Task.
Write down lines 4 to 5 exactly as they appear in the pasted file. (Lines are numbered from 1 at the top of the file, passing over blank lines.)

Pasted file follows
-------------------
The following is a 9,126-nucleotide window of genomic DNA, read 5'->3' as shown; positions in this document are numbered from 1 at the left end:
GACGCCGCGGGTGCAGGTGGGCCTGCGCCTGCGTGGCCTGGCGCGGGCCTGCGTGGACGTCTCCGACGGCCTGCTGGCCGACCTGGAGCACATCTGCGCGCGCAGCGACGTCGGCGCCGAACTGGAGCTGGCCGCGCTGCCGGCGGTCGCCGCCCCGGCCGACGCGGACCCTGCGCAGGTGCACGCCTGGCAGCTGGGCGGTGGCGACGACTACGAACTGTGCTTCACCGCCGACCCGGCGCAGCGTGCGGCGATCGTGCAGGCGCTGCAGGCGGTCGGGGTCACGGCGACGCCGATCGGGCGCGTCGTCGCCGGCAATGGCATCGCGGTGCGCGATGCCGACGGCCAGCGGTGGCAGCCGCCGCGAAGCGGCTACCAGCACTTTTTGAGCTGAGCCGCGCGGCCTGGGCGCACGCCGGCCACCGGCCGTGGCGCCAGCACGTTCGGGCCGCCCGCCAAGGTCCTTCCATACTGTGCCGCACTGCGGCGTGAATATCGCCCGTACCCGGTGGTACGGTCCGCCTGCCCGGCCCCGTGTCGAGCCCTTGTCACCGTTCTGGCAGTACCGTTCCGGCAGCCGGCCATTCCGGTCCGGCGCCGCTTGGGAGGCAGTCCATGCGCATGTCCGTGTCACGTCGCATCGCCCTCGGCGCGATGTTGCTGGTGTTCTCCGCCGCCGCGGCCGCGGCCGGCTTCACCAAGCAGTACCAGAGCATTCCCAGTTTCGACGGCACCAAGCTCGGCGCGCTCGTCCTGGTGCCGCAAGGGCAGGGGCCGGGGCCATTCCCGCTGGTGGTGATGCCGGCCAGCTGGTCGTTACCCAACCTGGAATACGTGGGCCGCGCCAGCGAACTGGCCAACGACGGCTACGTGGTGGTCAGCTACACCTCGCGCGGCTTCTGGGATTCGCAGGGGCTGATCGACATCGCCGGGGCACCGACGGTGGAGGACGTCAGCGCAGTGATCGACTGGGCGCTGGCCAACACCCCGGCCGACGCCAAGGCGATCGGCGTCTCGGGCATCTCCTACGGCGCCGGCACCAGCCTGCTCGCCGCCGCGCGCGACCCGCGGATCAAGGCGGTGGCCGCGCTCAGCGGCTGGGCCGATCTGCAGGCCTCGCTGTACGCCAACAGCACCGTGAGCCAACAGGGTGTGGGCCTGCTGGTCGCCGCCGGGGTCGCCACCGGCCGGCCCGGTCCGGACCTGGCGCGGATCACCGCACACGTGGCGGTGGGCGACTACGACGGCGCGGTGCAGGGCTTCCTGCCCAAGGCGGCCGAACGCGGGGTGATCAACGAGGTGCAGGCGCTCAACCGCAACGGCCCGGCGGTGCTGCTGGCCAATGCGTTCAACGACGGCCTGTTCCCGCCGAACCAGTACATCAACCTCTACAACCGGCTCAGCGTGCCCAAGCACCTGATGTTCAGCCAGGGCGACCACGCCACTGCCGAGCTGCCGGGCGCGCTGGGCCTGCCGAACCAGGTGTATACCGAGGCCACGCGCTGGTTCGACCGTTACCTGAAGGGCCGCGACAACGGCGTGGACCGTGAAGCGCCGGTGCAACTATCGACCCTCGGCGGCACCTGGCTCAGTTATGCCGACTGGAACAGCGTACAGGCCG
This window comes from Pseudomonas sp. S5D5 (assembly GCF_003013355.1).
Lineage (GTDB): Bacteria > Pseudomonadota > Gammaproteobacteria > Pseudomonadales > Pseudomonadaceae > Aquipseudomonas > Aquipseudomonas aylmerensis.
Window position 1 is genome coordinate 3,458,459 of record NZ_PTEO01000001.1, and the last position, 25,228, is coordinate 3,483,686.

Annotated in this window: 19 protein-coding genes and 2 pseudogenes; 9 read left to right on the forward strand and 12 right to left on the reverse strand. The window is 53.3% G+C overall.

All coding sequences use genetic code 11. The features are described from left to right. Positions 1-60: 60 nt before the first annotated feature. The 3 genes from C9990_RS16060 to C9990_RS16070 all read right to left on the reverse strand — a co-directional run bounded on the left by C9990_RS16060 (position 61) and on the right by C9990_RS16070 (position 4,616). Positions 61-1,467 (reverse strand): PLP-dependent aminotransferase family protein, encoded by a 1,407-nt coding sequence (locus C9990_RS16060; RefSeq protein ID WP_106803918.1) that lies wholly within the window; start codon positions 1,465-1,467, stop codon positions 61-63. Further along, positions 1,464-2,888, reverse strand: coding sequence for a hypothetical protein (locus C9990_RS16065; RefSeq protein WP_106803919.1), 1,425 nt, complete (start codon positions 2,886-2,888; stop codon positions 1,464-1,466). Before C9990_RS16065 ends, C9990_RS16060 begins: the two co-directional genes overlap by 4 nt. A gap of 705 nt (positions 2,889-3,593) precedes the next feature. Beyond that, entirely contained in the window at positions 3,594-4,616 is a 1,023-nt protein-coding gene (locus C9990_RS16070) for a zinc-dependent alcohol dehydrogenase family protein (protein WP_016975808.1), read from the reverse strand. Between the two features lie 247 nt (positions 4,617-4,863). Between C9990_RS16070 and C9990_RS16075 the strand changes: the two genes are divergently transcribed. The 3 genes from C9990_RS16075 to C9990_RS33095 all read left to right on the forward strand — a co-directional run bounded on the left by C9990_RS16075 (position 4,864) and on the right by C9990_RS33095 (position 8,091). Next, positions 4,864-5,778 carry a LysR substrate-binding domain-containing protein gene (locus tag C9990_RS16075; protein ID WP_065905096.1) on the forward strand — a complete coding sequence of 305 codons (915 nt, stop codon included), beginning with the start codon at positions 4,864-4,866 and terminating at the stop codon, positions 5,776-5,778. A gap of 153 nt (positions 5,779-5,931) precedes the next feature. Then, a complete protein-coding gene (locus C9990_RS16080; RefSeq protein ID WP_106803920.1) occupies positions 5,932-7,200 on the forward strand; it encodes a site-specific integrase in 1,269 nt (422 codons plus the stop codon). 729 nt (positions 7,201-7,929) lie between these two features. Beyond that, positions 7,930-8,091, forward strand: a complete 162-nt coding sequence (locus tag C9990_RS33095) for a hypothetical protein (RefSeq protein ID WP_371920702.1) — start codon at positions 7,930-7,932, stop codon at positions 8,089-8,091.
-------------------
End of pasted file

Lineage (GTDB): Bacteria > Pseudomonadota > Gammaproteobacteria > Pseudomonadales > Pseudomonadaceae > Aquipseudomonas > Aquipseudomonas aylmerensis.
Window position 1 is genome coordinate 3,458,459 of record NZ_PTEO01000001.1, and the last position, 25,228, is coordinate 3,483,686.